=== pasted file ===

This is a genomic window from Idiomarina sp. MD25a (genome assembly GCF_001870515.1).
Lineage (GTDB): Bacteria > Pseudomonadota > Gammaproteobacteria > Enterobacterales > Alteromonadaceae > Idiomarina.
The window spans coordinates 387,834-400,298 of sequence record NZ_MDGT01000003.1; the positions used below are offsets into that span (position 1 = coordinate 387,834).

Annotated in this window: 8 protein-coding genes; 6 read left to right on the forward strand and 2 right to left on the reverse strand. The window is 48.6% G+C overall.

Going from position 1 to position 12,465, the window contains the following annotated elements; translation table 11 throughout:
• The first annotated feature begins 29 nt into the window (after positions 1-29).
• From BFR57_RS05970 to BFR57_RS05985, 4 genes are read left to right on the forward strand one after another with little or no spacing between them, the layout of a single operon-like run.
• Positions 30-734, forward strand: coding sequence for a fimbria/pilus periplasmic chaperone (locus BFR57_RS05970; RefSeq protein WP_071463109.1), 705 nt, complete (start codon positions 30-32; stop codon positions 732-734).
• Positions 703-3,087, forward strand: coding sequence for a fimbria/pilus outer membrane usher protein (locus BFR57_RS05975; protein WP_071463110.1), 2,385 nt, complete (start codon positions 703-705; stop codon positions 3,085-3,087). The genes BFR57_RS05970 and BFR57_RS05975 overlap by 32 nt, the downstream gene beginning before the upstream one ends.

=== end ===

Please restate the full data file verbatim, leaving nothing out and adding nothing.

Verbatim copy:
This is a genomic window from Idiomarina sp. MD25a (genome assembly GCF_001870515.1).
Lineage (GTDB): Bacteria > Pseudomonadota > Gammaproteobacteria > Enterobacterales > Alteromonadaceae > Idiomarina.
The window spans coordinates 387,834-400,298 of sequence record NZ_MDGT01000003.1; the positions used below are offsets into that span (position 1 = coordinate 387,834).

Annotated in this window: 8 protein-coding genes; 6 read left to right on the forward strand and 2 right to left on the reverse strand. The window is 48.6% G+C overall.

Going from position 1 to position 12,465, the window contains the following annotated elements; translation table 11 throughout:
• The first annotated feature begins 29 nt into the window (after positions 1-29).
• From BFR57_RS05970 to BFR57_RS05985, 4 genes are read left to right on the forward strand one after another with little or no spacing between them, the layout of a single operon-like run.
• Positions 30-734, forward strand: coding sequence for a fimbria/pilus periplasmic chaperone (locus BFR57_RS05970; RefSeq protein WP_071463109.1), 705 nt, complete (start codon positions 30-32; stop codon positions 732-734).
• Positions 703-3,087, forward strand: coding sequence for a fimbria/pilus outer membrane usher protein (locus BFR57_RS05975; protein WP_071463110.1), 2,385 nt, complete (start codon positions 703-705; stop codon positions 3,085-3,087). The genes BFR57_RS05970 and BFR57_RS05975 overlap by 32 nt, the downstream gene beginning before the upstream one ends.